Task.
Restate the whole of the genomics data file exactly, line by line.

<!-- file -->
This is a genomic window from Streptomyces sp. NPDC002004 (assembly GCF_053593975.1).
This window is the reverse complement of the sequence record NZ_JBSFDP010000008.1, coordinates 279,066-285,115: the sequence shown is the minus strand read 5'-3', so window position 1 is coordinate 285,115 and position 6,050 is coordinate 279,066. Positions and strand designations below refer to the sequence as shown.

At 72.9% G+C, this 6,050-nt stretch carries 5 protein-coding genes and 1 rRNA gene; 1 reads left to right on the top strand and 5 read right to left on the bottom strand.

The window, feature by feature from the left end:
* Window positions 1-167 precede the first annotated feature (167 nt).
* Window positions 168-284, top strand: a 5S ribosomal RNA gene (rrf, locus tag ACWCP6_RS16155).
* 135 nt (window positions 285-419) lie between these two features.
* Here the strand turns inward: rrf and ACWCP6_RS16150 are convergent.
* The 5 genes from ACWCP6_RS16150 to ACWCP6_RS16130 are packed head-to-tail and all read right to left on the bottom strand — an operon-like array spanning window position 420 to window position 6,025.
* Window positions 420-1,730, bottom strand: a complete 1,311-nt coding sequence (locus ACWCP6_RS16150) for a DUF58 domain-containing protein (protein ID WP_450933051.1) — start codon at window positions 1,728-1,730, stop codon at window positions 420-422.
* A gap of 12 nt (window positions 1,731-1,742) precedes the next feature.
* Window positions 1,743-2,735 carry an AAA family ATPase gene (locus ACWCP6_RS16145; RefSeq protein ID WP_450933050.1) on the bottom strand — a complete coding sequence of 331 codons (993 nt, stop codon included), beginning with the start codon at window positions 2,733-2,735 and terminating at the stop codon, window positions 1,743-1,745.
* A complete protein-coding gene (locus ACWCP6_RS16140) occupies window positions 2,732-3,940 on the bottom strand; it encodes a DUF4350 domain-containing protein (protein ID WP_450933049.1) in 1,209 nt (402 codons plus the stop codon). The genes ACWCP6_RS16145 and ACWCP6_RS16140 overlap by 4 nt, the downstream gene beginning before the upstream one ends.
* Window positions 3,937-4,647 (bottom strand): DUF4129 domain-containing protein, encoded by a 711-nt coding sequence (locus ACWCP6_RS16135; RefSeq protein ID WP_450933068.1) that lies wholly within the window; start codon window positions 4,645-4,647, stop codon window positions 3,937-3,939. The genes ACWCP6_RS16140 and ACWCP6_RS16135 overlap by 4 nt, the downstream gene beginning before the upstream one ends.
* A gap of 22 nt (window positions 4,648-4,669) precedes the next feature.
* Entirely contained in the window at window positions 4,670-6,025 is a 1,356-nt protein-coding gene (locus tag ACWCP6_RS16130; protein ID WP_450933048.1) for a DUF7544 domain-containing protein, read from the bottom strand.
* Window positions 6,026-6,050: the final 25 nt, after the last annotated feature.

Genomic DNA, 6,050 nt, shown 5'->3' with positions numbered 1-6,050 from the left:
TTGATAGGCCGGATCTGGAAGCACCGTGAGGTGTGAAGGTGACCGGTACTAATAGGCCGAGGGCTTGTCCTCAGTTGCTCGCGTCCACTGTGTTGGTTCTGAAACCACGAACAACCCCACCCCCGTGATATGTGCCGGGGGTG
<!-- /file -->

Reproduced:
This is a genomic window from Streptomyces sp. NPDC002004 (assembly GCF_053593975.1).
This window is the reverse complement of the sequence record NZ_JBSFDP010000008.1, coordinates 279,066-285,115: the sequence shown is the minus strand read 5'-3', so window position 1 is coordinate 285,115 and position 6,050 is coordinate 279,066. Positions and strand designations below refer to the sequence as shown.

At 72.9% G+C, this 6,050-nt stretch carries 5 protein-coding genes and 1 rRNA gene; 1 reads left to right on the top strand and 5 read right to left on the bottom strand.

The window, feature by feature from the left end:
* Window positions 1-167 precede the first annotated feature (167 nt).
* Window positions 168-284, top strand: a 5S ribosomal RNA gene (rrf, locus tag ACWCP6_RS16155).
* 135 nt (window positions 285-419) lie between these two features.
* Here the strand turns inward: rrf and ACWCP6_RS16150 are convergent.
* The 5 genes from ACWCP6_RS16150 to ACWCP6_RS16130 are packed head-to-tail and all read right to left on the bottom strand — an operon-like array spanning window position 420 to window position 6,025.
* Window positions 420-1,730, bottom strand: a complete 1,311-nt coding sequence (locus ACWCP6_RS16150) for a DUF58 domain-containing protein (protein ID WP_450933051.1) — start codon at window positions 1,728-1,730, stop codon at window positions 420-422.
* A gap of 12 nt (window positions 1,731-1,742) precedes the next feature.
* Window positions 1,743-2,735 carry an AAA family ATPase gene (locus ACWCP6_RS16145; RefSeq protein ID WP_450933050.1) on the bottom strand — a complete coding sequence of 331 codons (993 nt, stop codon included), beginning with the start codon at window positions 2,733-2,735 and terminating at the stop codon, window positions 1,743-1,745.
* A complete protein-coding gene (locus ACWCP6_RS16140) occupies window positions 2,732-3,940 on the bottom strand; it encodes a DUF4350 domain-containing protein (protein ID WP_450933049.1) in 1,209 nt (402 codons plus the stop codon). The genes ACWCP6_RS16145 and ACWCP6_RS16140 overlap by 4 nt, the downstream gene beginning before the upstream one ends.
* Window positions 3,937-4,647 (bottom strand): DUF4129 domain-containing protein, encoded by a 711-nt coding sequence (locus ACWCP6_RS16135; RefSeq protein ID WP_450933068.1) that lies wholly within the window; start codon window positions 4,645-4,647, stop codon window positions 3,937-3,939. The genes ACWCP6_RS16140 and ACWCP6_RS16135 overlap by 4 nt, the downstream gene beginning before the upstream one ends.
* A gap of 22 nt (window positions 4,648-4,669) precedes the next feature.
* Entirely contained in the window at window positions 4,670-6,025 is a 1,356-nt protein-coding gene (locus tag ACWCP6_RS16130; protein ID WP_450933048.1) for a DUF7544 domain-containing protein, read from the bottom strand.
* Window positions 6,026-6,050: the final 25 nt, after the last annotated feature.

Genomic DNA, 6,050 nt, shown 5'->3' with positions numbered 1-6,050 from the left:
TTGATAGGCCGGATCTGGAAGCACCGTGAGGTGTGAAGGTGACCGGTACTAATAGGCCGAGGGCTTGTCCTCAGTTGCTCGCGTCCACTGTGTTGGTTCTGAAACCACGAACAACCCCACCCCCGTGATATGTGCCGGGGGTG